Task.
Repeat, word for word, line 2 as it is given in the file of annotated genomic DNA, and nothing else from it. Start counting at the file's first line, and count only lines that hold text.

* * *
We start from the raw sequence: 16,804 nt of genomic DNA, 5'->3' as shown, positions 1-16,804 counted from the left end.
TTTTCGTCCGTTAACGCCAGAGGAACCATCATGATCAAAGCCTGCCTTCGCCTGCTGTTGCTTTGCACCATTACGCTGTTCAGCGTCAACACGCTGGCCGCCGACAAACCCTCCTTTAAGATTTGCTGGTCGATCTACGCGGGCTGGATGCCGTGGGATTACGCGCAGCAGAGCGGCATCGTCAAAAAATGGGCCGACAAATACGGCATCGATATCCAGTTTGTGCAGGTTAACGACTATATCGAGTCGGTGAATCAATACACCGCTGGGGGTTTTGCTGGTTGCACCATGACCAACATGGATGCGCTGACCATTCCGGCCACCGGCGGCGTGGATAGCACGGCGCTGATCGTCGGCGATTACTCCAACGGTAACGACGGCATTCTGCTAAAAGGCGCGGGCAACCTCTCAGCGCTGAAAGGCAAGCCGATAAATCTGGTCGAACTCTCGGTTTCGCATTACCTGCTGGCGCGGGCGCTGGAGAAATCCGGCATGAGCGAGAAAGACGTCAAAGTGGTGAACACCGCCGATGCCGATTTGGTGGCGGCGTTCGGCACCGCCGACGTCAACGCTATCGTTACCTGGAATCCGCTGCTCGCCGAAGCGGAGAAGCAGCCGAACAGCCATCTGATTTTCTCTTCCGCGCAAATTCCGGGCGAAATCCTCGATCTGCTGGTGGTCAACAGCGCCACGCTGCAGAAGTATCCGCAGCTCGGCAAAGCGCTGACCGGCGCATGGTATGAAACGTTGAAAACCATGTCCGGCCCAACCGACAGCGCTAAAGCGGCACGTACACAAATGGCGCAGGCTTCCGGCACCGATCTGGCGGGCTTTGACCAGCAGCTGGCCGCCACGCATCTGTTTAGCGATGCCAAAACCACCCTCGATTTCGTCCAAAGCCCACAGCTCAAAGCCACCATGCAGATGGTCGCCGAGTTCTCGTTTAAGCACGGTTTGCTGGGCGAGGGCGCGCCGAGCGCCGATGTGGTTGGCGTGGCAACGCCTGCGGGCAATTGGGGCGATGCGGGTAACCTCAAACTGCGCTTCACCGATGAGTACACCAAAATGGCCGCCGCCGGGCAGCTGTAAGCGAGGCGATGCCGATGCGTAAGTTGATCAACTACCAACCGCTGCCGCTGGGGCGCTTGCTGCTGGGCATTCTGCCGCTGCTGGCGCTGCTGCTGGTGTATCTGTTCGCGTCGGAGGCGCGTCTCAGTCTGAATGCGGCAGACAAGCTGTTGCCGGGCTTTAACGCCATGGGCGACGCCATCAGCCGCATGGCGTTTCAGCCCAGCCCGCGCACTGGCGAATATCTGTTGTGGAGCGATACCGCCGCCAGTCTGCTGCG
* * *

TTTTCGTCCGTTAACGCCAGAGGAACCATCATGATCAAAGCCTGCCTTCGCCTGCTGTTGCTTTGCACCATTACGCTGTTCAGCGTCAACACGCTGGCCGCCGACAAACCCTCCTTTAAGATTTGCTGGTCGATCTACGCGGGCTGGATGCCGTGGGATTACGCGCAGCAGAGCGGCATCGTCAAAAAATGGGCCGACAAATACGGCATCGATATCCAGTTTGTGCAGGTTAACGACTATATCGAGTCGGTGAATCAATACACCGCTGGGGGTTTTGCTGGTTGCACCATGACCAACATGGATGCGCTGACCATTCCGGCCACCGGCGGCGTGGATAGCACGGCGCTGATCGTCGGCGATTACTCCAACGGTAACGACGGCATTCTGCTAAAAGGCGCGGGCAACCTCTCAGCGCTGAAAGGCAAGCCGATAAATCTGGTCGAACTCTCGGTTTCGCATTACCTGCTGGCGCGGGCGCTGGAGAAATCCGGCATGAGCGAGAAAGACGTCAAAGTGGTGAACACCGCCGATGCCGATTTGGTGGCGGCGTTCGGCACCGCCGACGTCAACGCTATCGTTACCTGGAATCCGCTGCTCGCCGAAGCGGAGAAGCAGCCGAACAGCCATCTGATTTTCTCTTCCGCGCAAATTCCGGGCGAAATCCTCGATCTGCTGGTGGTCAACAGCGCCACGCTGCAGAAGTATCCGCAGCTCGGCAAAGCGCTGACCGGCGCATGGTATGAAACGTTGAAAACCATGTCCGGCCCAACCGACAGCGCTAAAGCGGCACGTACACAAATGGCGCAGGCTTCCGGCACCGATCTGGCGGGCTTTGACCAGCAGCTGGCCGCCACGCATCTGTTTAGCGATGCCAAAACCACCCTCGATTTCGTCCAAAGCCCACAGCTCAAAGCCACCATGCAGATGGTCGCCGAGTTCTCGTTTAAGCACGGTTTGCTGGGCGAGGGCGCGCCGAGCGCCGATGTGGTTGGCGTGGCAACGCCTGCGGGCAATTGGGGCGATGCGGGTAACCTCAAACTGCGCTTCACCGATGAGTACACCAAAATGGCCGCCGCCGGGCAGCTGTAAGCGAGGCGATGCCGATGCGTAAGTTGATCAACTACCAACCGCTGCCGCTGGGGCGCTTGCTGCTGGGCATTCTGCCGCTGCTGGCGCTGCTGCTGGTGTATCTGTTCGCGTCGGAGGCGCGTCTCAGTCTGAATGCGGCAGACAAGCTGTTGCCGGGCTTTAACGCCATGGGCGACGCCATCAGCCGCATGGCGTTTCAGCCCAGCCCGCGCACTGGCGAATATCTGTTGTGGAGCGATACCGCCGCCAGTCTGCTGCG